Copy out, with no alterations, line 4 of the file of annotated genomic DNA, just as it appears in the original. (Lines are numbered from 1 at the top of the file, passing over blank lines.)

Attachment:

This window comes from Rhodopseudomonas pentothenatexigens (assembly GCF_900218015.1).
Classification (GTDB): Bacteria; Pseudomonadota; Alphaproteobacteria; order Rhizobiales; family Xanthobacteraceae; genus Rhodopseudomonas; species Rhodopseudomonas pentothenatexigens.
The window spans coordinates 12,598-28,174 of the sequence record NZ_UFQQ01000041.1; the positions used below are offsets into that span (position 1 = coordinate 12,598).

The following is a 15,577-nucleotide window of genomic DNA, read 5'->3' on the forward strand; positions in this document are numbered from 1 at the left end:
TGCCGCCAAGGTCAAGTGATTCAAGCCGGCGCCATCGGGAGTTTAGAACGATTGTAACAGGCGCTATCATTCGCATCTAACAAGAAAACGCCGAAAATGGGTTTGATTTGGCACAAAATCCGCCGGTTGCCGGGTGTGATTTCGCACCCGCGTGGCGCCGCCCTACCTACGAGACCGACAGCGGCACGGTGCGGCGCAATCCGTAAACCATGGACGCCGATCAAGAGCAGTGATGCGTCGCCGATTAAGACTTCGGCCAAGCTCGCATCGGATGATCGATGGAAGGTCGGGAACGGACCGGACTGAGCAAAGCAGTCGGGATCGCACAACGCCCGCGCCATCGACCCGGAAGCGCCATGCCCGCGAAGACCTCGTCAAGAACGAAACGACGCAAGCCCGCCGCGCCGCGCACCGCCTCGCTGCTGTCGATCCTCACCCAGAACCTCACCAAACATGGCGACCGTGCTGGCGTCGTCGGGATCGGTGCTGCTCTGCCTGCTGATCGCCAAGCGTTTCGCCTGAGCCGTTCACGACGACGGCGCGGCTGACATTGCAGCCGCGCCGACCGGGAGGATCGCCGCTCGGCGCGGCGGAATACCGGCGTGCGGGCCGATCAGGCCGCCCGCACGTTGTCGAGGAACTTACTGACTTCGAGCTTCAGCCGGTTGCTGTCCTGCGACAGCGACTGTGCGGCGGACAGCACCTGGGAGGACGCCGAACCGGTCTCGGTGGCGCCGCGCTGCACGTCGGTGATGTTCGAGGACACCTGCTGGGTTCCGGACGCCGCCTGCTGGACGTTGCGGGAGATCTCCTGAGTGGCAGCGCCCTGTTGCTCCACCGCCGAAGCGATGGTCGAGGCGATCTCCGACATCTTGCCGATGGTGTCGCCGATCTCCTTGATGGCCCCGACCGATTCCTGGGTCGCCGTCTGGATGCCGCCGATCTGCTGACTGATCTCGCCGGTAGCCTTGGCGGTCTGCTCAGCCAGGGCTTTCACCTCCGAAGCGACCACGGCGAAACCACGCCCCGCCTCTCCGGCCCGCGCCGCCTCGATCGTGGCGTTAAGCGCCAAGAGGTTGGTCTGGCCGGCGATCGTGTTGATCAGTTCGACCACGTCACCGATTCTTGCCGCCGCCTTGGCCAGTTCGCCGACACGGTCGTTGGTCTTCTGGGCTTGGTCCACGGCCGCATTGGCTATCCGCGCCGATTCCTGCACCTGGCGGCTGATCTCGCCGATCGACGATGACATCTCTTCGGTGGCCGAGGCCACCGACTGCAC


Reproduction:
The following is a 15,577-nucleotide window of genomic DNA, read 5'->3' on the forward strand; positions in this document are numbered from 1 at the left end: